Grace Connection’s new building rises from the ground
Look for progress to be swift at the construction site along Hwy 10, east of New York Mills.
Under a scorching summer sun, crews of volunteers and members of the Grace Connection Church have been sweating away on a new church building with a goal of putting a roof over their heads sooner than later.
They began their exciting new church build May 20 and have quickly set the foundation with walls going up soon after thanks to an impressive group from Volunteer Christian Builders, based out of Pleasanton, Texas. The heat was speeding the curing of the concrete slab so fast they had to keep wetting it down to slow the process and protect their new foundation, according to concrete contractor Ron Malone, who was contracted to pour the slab. That process was completed on Wednesday, June 9, with the third and final pour of the church floor. Another slab was to be poured for a carport area.
The new building rests on the north side of Highway 10 just east of New York Mills, near the Highway 106 intersection. It’s a sprawling project with numerous jobs going at once. Workers, machinery and campers are covering several acres of the site.
The church set their vision of moving to a new building after transitioning to the Wadena Maslowski Wellness and Research Center in 2015. The vision includes creating spaces for the community to use and fellowship and discipleship to be fostered.
The Highway 10 location was always the goal for maximum exposure, according to church staff member Randy Mohs. Mohs has also been helping with the construction process, alongside other church members and the church’s pastor Jeff Heisler. Moh even helped set up a video camera that overlooks the project area to create a time lapse of the entire construction process.
Heisler said the location between several communities was not a “build it and they will come” idea, rather it’s a place they can be identifiable. Heisler said when he came to Wadena in 2005, there were 23 churches in Wadena. After being a part of the community for 100 years, their church location still seemed to be unknown to people in the area. The new location is one no one will miss.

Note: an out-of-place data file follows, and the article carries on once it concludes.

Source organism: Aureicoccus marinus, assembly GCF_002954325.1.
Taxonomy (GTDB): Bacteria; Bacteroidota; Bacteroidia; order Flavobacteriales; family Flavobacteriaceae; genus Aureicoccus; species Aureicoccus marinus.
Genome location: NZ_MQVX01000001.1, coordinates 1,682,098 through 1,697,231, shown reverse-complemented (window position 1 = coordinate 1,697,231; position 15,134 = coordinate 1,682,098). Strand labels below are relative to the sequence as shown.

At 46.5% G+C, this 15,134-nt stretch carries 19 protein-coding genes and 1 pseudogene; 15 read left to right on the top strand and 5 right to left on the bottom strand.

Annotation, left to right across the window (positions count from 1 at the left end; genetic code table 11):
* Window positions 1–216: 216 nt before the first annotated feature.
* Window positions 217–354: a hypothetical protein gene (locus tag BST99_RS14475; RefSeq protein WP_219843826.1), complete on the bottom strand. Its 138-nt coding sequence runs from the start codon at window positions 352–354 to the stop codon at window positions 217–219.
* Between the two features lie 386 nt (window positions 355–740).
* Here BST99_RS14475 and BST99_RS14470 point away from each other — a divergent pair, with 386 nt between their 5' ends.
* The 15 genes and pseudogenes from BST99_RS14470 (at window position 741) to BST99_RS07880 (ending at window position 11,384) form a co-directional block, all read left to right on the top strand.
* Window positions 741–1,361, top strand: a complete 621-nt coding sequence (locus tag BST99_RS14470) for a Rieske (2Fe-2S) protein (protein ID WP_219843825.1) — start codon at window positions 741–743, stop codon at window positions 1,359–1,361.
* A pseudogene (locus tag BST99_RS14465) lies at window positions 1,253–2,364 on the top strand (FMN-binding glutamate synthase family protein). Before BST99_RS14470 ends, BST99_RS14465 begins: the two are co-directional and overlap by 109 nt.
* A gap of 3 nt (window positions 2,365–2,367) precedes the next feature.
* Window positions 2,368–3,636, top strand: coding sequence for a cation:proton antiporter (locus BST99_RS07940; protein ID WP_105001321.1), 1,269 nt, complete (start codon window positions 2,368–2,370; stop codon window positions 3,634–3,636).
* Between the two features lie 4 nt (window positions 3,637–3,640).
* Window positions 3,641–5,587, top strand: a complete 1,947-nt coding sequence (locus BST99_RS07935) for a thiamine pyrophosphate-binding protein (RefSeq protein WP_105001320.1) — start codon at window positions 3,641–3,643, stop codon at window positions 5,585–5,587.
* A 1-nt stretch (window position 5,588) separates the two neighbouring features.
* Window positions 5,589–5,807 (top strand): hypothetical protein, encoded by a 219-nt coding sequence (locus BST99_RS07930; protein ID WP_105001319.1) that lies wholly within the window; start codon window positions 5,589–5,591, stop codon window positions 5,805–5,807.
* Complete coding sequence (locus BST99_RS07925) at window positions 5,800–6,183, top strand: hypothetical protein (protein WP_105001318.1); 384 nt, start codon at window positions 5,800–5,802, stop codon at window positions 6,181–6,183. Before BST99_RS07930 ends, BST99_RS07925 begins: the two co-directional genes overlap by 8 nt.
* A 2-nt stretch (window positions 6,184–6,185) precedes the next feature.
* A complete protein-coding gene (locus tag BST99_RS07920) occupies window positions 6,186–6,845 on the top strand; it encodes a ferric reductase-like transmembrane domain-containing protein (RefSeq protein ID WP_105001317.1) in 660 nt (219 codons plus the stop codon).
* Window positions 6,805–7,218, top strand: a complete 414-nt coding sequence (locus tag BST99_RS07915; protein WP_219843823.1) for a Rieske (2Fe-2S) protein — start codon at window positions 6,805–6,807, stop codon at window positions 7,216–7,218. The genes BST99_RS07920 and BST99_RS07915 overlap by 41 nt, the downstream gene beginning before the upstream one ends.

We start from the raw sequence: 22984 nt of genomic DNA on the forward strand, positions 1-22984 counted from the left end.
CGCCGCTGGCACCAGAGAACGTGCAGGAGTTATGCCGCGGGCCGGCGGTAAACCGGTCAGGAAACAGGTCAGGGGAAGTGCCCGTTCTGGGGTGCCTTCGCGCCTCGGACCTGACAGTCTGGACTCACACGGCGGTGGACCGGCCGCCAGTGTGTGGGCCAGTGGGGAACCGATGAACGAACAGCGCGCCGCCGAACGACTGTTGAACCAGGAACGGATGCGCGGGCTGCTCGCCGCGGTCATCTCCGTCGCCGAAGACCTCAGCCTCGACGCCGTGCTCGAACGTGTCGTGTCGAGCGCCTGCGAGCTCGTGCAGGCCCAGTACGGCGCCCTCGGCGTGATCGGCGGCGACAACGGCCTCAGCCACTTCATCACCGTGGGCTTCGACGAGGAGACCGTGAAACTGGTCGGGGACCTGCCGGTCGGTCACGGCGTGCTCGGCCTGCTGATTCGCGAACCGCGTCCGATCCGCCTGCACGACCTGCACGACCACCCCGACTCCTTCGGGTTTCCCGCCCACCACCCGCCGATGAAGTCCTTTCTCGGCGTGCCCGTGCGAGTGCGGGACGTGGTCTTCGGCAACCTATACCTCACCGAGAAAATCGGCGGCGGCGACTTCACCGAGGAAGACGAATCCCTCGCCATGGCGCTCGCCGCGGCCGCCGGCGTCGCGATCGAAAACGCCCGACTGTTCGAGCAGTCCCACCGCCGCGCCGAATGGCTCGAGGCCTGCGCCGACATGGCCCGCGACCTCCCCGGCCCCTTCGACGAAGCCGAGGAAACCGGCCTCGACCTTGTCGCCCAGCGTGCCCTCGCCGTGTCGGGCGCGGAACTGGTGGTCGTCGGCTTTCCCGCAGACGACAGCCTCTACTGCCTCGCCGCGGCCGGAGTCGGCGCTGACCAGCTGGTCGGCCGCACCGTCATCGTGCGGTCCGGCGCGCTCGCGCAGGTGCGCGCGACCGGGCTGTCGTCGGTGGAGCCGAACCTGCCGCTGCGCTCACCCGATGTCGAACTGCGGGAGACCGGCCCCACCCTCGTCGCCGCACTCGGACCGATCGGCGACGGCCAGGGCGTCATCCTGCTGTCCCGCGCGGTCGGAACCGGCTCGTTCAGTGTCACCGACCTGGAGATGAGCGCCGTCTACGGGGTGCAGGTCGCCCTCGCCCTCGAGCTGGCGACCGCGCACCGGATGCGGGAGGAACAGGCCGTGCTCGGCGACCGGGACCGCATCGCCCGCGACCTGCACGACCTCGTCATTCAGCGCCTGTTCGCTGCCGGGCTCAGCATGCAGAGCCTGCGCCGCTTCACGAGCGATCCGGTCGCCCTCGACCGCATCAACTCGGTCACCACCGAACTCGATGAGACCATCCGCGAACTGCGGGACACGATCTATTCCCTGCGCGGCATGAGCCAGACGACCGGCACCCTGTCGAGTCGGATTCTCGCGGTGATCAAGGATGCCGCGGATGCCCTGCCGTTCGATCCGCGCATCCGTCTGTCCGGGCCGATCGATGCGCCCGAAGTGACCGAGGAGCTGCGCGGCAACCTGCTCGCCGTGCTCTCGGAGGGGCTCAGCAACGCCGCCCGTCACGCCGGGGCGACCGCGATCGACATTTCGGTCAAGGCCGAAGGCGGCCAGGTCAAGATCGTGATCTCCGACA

Mohs said the 140 by 70 foot building, roughly 10,000 square feet, is “pretty simple.” It will seat 182 people. Its purpose will be much more grand in seeking to disciple people in what it looks like and why it matters to be a follower of Christ.
After purchasing the land for $100,000, an additional $20,000 was raised for below grade construction. As fundraising continues, 50 percent of the cost is covered due to free labor from Volunteer Christian Builders , who have been arriving in groups. Mohs said a volunteer group from Missouri has been serving the food for all those laboring away. They anticipate feeding as many as 50 people when more volunteers arrive. Most are from Texas and other southern states. The group of southerners thought they were coming here to catch a break from the heat, but it’s actually been cooler in Texas. Shelley Rowe, a volunteer from Bismarck, N.D.,said that was a little bit of pay back as she and her husband, Mike, went to help in a building project in Texas this spring when they encountered a severe ice storm -- the one that shut down much of the state.
Heisler said the donated labor through the Southern Baptist denomination is a huge blessing for the church. The Volunteer Christian Builders are a group of 120 retired couples who travel around the United States as "framers" in periods of two week projects that can be extended. With a focus on framing, the six crews available can also work on the electrical, insulation, sheet rock and suspended ceiling grids and tiles, according to their website. The group stays in campers on site or at homes of church members and are all fed at the building site throughout their time there.
Richard Crosby is the crew chief and comes from Grand Saline, Texas. Crosby not only keeps the work up to spec, he also leads the group in devotionals when the group needs a break from the searing heat the area has been experiencing. Crosby said he’s been doing this for 17 years and in each job, God provides the people to make it happen.
“I always ask God to send the people I need and He does,” Crosby said. “It’s fun to see how God works.”
Crosby volunteers in this way year round. They work two weeks on then one week off to stop and enjoy the surrounding area.
Heisler was thankful for the volunteers and to Community First Bank of Sebeka and Menahga. He said the bank came to them excited to support the project. He added that in working with the Southern Baptist churches the church will benefit again through a “Ingathering Day” on June 27, when 27 Southern Baptist church bodies will work to raise as much money as they can to help pay for this church project. Heisler said as he looked out over the working group that they have been some of the most pleasant people to work with.
“I’m happy to be a part of what they are doing,” Heisler said.
In just two months, much of the work should be complete on this new structure.